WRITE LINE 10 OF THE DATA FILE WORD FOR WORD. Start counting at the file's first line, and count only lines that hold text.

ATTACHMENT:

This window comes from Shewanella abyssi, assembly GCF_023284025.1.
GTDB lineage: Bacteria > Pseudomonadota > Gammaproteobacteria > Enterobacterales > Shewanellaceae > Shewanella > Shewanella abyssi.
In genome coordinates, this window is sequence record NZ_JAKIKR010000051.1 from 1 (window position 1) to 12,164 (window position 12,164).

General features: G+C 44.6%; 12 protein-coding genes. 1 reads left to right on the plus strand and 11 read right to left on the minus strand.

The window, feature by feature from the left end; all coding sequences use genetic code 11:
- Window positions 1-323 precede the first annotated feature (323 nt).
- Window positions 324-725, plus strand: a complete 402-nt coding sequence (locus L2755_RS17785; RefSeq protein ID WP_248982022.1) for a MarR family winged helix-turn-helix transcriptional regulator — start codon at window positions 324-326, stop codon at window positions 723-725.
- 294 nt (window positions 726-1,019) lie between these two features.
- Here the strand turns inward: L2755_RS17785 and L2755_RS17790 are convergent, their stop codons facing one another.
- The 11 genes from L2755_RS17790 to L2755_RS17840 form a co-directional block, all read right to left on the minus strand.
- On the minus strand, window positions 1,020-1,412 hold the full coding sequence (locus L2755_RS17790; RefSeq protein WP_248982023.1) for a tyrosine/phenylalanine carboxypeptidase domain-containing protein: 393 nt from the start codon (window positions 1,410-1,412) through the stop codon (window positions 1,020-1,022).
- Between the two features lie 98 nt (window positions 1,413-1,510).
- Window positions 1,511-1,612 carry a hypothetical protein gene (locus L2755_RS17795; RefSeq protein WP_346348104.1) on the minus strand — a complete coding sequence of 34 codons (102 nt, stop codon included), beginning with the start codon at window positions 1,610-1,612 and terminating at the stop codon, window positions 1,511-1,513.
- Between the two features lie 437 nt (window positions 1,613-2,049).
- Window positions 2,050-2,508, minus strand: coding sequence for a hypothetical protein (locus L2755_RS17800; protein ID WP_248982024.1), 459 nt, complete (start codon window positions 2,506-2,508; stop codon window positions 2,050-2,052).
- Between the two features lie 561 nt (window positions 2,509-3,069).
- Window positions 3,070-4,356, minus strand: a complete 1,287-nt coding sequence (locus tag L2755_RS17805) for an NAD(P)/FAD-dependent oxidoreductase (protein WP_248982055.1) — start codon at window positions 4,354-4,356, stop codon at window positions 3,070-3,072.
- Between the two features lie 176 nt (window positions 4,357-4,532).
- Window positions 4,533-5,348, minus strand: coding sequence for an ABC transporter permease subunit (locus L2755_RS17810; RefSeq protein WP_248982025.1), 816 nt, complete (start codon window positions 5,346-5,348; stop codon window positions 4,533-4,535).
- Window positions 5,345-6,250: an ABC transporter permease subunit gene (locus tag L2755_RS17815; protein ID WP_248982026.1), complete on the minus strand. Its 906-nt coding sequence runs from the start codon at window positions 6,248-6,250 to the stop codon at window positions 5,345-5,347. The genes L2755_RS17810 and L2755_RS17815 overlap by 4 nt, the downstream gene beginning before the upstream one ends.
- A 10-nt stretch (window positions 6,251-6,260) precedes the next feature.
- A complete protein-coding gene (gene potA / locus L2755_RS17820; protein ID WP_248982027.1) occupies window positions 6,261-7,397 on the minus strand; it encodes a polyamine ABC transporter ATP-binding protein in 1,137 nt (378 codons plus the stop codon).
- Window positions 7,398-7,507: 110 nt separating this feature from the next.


- The 11 genes from L2755_RS17790 to L2755_RS17840 form a co-directional block, all read right to left on the minus strand.